A java.util.Stream represents a sequence of elements on which one or more operations can be performed. Stream operations are either intermediate or terminal. While terminal operations return a result of a certain type, intermediate operations return the stream itself so you can chain multiple method calls in a row. Streams are created on a source, e.g. a java.util.Collection like lists or sets (maps are not supported). Stream operations can either be executed sequentially or parallely.

Streams are extremely powerful, so I wrote a separate Java 8 Streams Tutorial. You should also check out Sequency as a similiar library for the web.

Let’s first look how sequential streams work. First we create a sample source in form of a list of strings:

  1. List<String> stringCollection = new ArrayList<>();
  2. stringCollection.add("ddd2");
  3. stringCollection.add("aaa2");
  4. stringCollection.add("bbb1");
  5. stringCollection.add("aaa1");
  6. stringCollection.add("bbb3");
  7. stringCollection.add("ccc");
  8. stringCollection.add("bbb2");
  9. stringCollection.add("ddd1");

Collections in Java 8 are extended so you can simply create streams either by calling or Collection.parallelStream(). The following sections explain the most common stream operations.


Filter accepts a predicate to filter all elements of the stream. This operation is intermediate which enables us to call another stream operation (forEach) on the result. ForEach accepts a consumer to be executed for each element in the filtered stream. ForEach is a terminal operation. It’s void, so we cannot call another stream operation.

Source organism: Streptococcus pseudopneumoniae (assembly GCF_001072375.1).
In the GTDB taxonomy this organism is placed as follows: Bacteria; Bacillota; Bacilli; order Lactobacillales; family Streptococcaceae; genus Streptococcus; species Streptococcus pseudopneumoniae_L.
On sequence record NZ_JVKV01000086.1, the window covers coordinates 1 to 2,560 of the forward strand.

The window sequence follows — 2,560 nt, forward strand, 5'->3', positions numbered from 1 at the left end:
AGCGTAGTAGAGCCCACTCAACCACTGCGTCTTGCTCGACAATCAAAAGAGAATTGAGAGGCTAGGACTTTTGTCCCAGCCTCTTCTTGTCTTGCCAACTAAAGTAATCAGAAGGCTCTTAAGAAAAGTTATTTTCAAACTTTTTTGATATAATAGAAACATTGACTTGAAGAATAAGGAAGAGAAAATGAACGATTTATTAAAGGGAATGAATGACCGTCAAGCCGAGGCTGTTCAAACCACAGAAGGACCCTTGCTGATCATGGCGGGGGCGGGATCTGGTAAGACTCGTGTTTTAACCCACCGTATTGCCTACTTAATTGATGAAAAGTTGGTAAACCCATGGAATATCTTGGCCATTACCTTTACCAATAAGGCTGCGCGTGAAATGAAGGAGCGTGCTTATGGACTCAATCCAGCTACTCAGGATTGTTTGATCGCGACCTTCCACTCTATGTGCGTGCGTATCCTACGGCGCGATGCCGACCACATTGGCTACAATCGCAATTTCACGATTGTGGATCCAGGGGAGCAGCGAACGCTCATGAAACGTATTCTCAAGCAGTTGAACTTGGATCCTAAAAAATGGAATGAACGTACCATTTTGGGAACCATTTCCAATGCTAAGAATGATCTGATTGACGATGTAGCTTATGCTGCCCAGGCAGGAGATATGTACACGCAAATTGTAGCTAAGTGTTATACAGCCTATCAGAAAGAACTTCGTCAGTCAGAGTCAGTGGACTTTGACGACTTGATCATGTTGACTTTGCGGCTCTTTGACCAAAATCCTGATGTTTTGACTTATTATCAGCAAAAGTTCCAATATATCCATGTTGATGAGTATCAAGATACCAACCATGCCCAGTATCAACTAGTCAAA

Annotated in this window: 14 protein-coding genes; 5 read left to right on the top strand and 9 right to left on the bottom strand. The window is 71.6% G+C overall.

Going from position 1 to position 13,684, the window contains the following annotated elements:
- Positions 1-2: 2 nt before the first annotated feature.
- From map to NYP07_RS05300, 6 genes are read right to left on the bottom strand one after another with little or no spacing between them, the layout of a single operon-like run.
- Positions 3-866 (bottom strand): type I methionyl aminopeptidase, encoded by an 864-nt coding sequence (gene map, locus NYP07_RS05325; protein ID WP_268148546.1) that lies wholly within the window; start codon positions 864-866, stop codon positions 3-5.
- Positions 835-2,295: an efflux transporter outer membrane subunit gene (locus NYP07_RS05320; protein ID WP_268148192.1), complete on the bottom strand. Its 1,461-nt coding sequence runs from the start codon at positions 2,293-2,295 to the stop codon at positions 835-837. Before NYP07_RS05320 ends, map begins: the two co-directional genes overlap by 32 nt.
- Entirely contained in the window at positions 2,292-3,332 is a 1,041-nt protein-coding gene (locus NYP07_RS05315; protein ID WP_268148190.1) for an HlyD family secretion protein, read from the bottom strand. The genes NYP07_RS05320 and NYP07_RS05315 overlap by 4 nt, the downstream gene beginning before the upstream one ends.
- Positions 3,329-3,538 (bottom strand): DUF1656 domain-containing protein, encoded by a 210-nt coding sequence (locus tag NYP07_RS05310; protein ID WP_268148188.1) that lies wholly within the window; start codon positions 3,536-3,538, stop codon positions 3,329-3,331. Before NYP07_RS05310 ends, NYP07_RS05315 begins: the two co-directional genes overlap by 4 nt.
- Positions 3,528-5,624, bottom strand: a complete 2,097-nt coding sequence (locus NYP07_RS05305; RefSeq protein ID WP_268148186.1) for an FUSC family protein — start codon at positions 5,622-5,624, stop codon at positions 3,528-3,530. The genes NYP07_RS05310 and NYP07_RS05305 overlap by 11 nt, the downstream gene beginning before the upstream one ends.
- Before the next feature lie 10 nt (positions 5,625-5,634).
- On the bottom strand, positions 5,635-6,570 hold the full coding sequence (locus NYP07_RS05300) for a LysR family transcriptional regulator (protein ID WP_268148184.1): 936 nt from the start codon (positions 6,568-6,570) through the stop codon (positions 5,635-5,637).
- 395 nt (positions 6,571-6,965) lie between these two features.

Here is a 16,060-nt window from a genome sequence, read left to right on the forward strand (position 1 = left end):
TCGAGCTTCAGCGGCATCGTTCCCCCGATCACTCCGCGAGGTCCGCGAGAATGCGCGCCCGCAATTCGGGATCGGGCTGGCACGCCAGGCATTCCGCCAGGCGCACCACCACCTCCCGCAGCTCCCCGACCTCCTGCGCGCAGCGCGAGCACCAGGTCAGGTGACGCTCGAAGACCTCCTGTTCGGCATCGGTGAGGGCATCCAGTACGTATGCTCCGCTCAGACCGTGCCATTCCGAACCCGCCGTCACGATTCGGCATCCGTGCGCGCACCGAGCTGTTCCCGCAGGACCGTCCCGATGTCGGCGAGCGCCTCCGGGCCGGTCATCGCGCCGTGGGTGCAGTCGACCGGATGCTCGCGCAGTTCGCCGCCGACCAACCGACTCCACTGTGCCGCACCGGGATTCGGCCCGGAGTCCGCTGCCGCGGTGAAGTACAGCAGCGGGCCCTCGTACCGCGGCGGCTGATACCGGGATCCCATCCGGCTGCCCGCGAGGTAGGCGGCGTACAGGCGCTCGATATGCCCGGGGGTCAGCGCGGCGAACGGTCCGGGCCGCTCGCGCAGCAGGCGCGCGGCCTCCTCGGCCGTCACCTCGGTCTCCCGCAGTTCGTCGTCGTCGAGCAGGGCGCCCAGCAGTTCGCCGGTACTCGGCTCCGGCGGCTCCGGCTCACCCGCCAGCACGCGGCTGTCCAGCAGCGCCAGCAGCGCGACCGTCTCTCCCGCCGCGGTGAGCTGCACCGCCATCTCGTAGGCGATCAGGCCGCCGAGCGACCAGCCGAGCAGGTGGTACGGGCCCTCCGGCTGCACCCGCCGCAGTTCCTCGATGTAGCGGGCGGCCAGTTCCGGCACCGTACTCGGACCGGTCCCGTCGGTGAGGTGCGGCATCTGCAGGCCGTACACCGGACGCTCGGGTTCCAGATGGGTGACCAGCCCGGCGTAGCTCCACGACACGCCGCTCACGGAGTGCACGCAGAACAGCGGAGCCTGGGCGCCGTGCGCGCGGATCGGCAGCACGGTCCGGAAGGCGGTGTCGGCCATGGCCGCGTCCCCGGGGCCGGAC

1. stringCollection
  2. .stream()
  3. .filter((s) -> s.startsWith("a"))
  4. .forEach(System.out::println);
  5. // "aaa2", "aaa1"


Sorted is an intermediate operation which returns a sorted view of the stream. The elements are sorted in natural order unless you pass a custom Comparator.

  1. stringCollection
  2. .stream()
  3. .sorted()
  4. .filter((s) -> s.startsWith("a"))
  5. .forEach(System.out::println);
  6. // "aaa1", "aaa2"

Keep in mind that sorted does only create a sorted view of the stream without manipulating the ordering of the backed collection. The ordering of stringCollection is untouched:

  1. System.out.println(stringCollection);
  2. // ddd2, aaa2, bbb1, aaa1, bbb3, ccc, bbb2, ddd1


The intermediate operation map converts each element into another object via the given function. The following example converts each string into an upper-cased string. But you can also use map to transform each object into another type. The generic type of the resulting stream depends on the generic type of the function you pass to map.

  1. stringCollection
  2. .stream()
  3. .map(String::toUpperCase)
  4. .sorted((a, b) -> b.compareTo(a))
  5. .forEach(System.out::println);
  6. // "DDD2", "DDD1", "CCC", "BBB3", "BBB2", "AAA2", "AAA1"


Various matching operations can be used to check whether a certain predicate matches the stream. All of those operations are terminal and return a boolean result.

  1. boolean anyStartsWithA =
  2. stringCollection
  3. .stream()
  4. .anyMatch((s) -> s.startsWith("a"));
  5. System.out.println(anyStartsWithA); // true
  6. boolean allStartsWithA =
  7. stringCollection
  8. .stream()
  9. .allMatch((s) -> s.startsWith("a"));
  10. System.out.println(allStartsWithA); // false
  11. boolean noneStartsWithZ =
  12. stringCollection
  13. .stream()
  14. .noneMatch((s) -> s.startsWith("z"));
  15. System.out.println(noneStartsWithZ); // true


Count is a terminal operation returning the number of elements in the stream as a long.

  1. long startsWithB =
  2. stringCollection
  3. .stream()
  4. .filter((s) -> s.startsWith("b"))
  5. .count();
  6. System.out.println(startsWithB); // 3


This terminal operation performs a reduction on the elements of the stream with the given function. The result is an Optional holding the reduced value.

  1. Optional<String> reduced =
  2. stringCollection
  3. .stream()
  4. .sorted()
  5. .reduce((s1, s2) -> s1 + "#" + s2);
  6. reduced.ifPresent(System.out::println);
  7. // "aaa1#aaa2#bbb1#bbb2#bbb3#ccc#ddd1#ddd2"